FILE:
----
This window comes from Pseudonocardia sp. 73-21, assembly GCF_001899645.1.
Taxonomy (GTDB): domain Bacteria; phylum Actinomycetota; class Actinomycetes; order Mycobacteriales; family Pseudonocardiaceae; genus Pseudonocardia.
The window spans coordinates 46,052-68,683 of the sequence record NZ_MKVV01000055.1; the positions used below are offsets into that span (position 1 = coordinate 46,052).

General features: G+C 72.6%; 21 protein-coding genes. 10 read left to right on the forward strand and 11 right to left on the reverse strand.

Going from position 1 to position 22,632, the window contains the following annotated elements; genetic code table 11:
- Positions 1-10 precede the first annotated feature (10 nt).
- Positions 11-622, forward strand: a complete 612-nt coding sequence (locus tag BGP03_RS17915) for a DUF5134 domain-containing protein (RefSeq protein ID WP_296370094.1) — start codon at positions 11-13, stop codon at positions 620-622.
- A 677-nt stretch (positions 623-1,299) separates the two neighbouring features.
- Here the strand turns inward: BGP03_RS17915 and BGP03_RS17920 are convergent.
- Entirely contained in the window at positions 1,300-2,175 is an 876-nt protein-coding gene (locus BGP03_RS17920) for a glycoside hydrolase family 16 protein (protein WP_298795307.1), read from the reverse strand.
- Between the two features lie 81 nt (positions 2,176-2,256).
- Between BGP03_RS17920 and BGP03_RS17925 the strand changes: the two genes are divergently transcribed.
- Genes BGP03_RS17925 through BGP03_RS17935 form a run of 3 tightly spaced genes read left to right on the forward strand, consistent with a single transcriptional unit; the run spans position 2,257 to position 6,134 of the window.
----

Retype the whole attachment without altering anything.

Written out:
This window comes from Pseudonocardia sp. 73-21, assembly GCF_001899645.1.
Taxonomy (GTDB): domain Bacteria; phylum Actinomycetota; class Actinomycetes; order Mycobacteriales; family Pseudonocardiaceae; genus Pseudonocardia.
The window spans coordinates 46,052-68,683 of the sequence record NZ_MKVV01000055.1; the positions used below are offsets into that span (position 1 = coordinate 46,052).

General features: G+C 72.6%; 21 protein-coding genes. 10 read left to right on the forward strand and 11 right to left on the reverse strand.

Going from position 1 to position 22,632, the window contains the following annotated elements; genetic code table 11:
- Positions 1-10 precede the first annotated feature (10 nt).
- Positions 11-622, forward strand: a complete 612-nt coding sequence (locus tag BGP03_RS17915) for a DUF5134 domain-containing protein (RefSeq protein ID WP_296370094.1) — start codon at positions 11-13, stop codon at positions 620-622.
- A 677-nt stretch (positions 623-1,299) separates the two neighbouring features.
- Here the strand turns inward: BGP03_RS17915 and BGP03_RS17920 are convergent.
- Entirely contained in the window at positions 1,300-2,175 is an 876-nt protein-coding gene (locus BGP03_RS17920) for a glycoside hydrolase family 16 protein (protein WP_298795307.1), read from the reverse strand.
- Between the two features lie 81 nt (positions 2,176-2,256).
- Between BGP03_RS17920 and BGP03_RS17925 the strand changes: the two genes are divergently transcribed.
- Genes BGP03_RS17925 through BGP03_RS17935 form a run of 3 tightly spaced genes read left to right on the forward strand, consistent with a single transcriptional unit; the run spans position 2,257 to position 6,134 of the window.